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Columbus rolls out connected vehicle plan

Two years after winning the Department of Transportation's $40 million Smart City Challenge, Columbus, Ohio, has released a detail-rich document outlining the connected vehicle infrastructure it plans to build over the course of the next two years as part of its Smart Columbus program.

The Connected Vehicle Environment concept-of-operations document describes the current transportation system, what Columbus users need from urban mobility, how the proposed system will address those needs and the potential operational characteristics of the system.  

The document will act as a “playbook” for the city, said Smart Columbus Program Manager Mandy Bishop. The next step will be outlining system requirements, which will help officials with drafting requests for proposals, she added.

The Connected Vehicle Environment is expected to deliver situational awareness for traffic management and operations based on data from connected vehicle equipment installed in vehicles and on a select group of roadways and intersections where the technology can reduce the number of accidents and support truck platooning, which involves electronically linking groups of trucks to drive close to one another and accelerate or brake simultaneously. 

The city will install 113 roadside units that will contain some or all of the following: a traffic signal controller, a Global Navigation Satellite System (GNSS) receiver to pinpoint locations, a wireless dedicated short-range communications (DSRC) radio and a message processing unit.

Meanwhile, 1,800 onboard units will be installed in city fleet vehicles and volunteer citizen vehicles that will communicate with the roadside units and one another. The units will contain a GNSS receiver, a vehicle data bus, a DSRC radio, a processing unit, a power management system, software applications and a display. Data on the vehicle’s acceleration and angular rotation will be collected by the car's sensors or the vehicle data bus, while the GNSS will collect data on the vehicle’s position, speed and heading. Cars and infrastructure will communicate via DSRC radio.

Data from roadside units will be transmitted over an existing high-speed fiber network called the Columbus Traffic Signal System to the Smart Columbus Operating System, where it will be used for real-time decision-making and long-term planning. The operating system is a secure data management platform built to securely "consume, transform, store and publish … status information, event messages, raw or filtered traffic situation data (safety and priority request messages) from equipment on the roadside,” the plan states.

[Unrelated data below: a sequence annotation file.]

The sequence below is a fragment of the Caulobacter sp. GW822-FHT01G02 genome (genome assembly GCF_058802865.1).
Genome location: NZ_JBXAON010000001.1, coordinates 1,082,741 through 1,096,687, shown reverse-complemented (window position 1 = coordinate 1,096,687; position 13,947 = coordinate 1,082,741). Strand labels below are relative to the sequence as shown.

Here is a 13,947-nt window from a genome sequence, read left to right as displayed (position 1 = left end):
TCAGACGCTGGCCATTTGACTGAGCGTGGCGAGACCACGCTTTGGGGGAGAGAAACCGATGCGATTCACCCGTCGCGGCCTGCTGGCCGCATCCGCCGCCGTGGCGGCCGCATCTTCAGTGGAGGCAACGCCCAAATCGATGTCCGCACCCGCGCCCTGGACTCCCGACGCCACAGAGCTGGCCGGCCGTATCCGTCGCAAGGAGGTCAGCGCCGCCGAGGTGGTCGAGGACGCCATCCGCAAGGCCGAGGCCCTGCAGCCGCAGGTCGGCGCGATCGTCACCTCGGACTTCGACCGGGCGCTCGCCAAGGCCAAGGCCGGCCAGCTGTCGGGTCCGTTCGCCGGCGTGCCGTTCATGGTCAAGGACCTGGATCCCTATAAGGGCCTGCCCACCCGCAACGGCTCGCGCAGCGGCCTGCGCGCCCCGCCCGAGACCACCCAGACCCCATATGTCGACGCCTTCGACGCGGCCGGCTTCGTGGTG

The data will inform the dozen applications the city plans to put in place, including emergency brake light warnings that allow cars to warn surrounding vehicles when they’re slowing down, traffic signal priority and preemption for emergency services and city transit, traffic management, and warnings to notify drivers when a traffic light is about to turn red.

The city plans to release multiple RFPs for hardware and software early next year and start installing equipment in the cars of volunteers and on roadsides by next summer. Full testing is expected to begin by July 2020.

Although several manufacturers already include DSRC technology in their vehicles, officials have not determined whether those cars will be able to participate in the early testing in Columbus.

“Each equipment manufacturer has committed to interoperability, but the technology is so new that I cannot say for certain” if cars with built-in DSRC will be able to work with the planned system, Bishop said.

About the Author

Matt Leonard is a reporter/producer at GCN.

Before joining GCN, Leonard worked as a local reporter for The Smithfield Times in southeastern Virginia. In his time there he wrote about town council meetings, local crime and what to do if a beaver dam floods your back yard. Over the last few years, he has spent time at The Commonwealth Times, The Denver Post and WTVR-CBS 6. He is a graduate of Virginia Commonwealth University, where he received the faculty award for print and online journalism.

Leonard can be contacted at mleonard@gcn.com or follow him on Twitter @Matt_Lnrd.

Click here for previous articles by Leonard.


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